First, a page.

Home  »  Volume X: English THE AGE OF JOHNSON  »  § 14. The morality and the realism of the book: the author’s openness of soul

The Cambridge History of English and American Literature in 18 Volumes (1907–21).
Volume X. The Age of Johnson.

II. Fielding and Smollett

§ 14. The morality and the realism of the book: the author’s openness of soul

The question of the “morality” of Tom Jones is so closely bound up with the realism which is another of its main characteristics, that it is almost impossible to treat them apart. In Jonathan Wild, Fielding had a double object—to carry on his lifelong war against humbug, and to show how poorly vice rewarded its votaries. Both these aims underlie Tom Jones; but both are subdued to a wider aim—to show life as it is. “The provision which we have here made is Human Nature.” The implication is that, if we can see the whole of human nature, we shall find that some of it is, in itself, ugly, and some, in itself, beautiful. That which is ugly makes people unhappy; that which is beautiful. That which is ugly makes people unhappy; that which is beautiful makes them happy. Fielding was content to leave to Richardson the conventions of society, of “good form,” as it is called—the code of Sir Charles Grandison. Its place is taken in Tom Jones, if at all, by that “prudence” which Allworthy preached to Jones, and which is no more than the moderation that keeps a man out of reach of what is ugly in human nature, and of those who practise it. The gist of the book’s moral purpose is to show human nature, ugly and beautiful alike, raised to a high power of activity, so that the contrast between what is itself beautiful and what is itself ugly shall be clearly perceived. Incidentally, meanness, cruelty, hypocrisy, lasciviousness will be found to bring unhappiness in their train; but it is a worse punishment to be a Blifil than to suffer as Blifil ultimately suffered.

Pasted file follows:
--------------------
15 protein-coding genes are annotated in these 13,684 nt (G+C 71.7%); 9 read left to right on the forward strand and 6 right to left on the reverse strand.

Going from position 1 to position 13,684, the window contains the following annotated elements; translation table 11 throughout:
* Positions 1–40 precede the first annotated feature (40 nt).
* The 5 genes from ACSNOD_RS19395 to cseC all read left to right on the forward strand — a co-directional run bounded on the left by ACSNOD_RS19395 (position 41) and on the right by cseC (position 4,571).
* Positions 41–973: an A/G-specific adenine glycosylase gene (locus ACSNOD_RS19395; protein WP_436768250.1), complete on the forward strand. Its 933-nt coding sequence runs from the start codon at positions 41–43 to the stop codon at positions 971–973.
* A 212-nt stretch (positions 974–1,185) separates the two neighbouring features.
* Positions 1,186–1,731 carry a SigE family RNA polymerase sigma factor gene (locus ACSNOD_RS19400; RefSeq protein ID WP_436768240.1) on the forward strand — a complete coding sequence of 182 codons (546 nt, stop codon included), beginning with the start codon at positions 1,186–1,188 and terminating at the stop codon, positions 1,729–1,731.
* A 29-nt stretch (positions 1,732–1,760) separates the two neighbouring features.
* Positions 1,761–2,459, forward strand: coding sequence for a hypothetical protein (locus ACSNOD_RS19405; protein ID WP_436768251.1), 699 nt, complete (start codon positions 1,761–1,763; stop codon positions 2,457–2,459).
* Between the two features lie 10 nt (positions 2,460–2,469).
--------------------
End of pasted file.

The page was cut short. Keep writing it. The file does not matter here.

Since no man can see life whole, the question of the moral value of Tom Jones—which has been considered a great moral work and a great immoral work—resolves itself into the question of how much of human life Fielding could see. To much of it he was blind. He could have understood a saint as little as he could have understood an anarchist. The finer shades—such as were clear to Richardson—were lost to him. Of love as a spiritual passion, he shows himself almost entirely ignorant. He was wholly in sympathy with the average morality of his time; and he takes, quite comfortably, what would nowadays be considered a low view of human nature. He had never known a perfect character; therefore, he will not put one in his book; and even Allworthy, who stands nearest to his ideal of a good man, comes out, against Fielding’s intention no doubt, a little cold and stiff. But, of human nature that was not perfect, not exalted by any intellectual or moral or religious passion, he knew more than any writer, except, possibly, Shakespeare. In Tom Jones,

  • We shall represent human nature at first to the keen appetite of our reader, in that more plain and simple manner in which it is found in the country, and shall hereafter hash and ragoo it with all the high French and Italian seasoning of affectation and vice which courts and cities afford.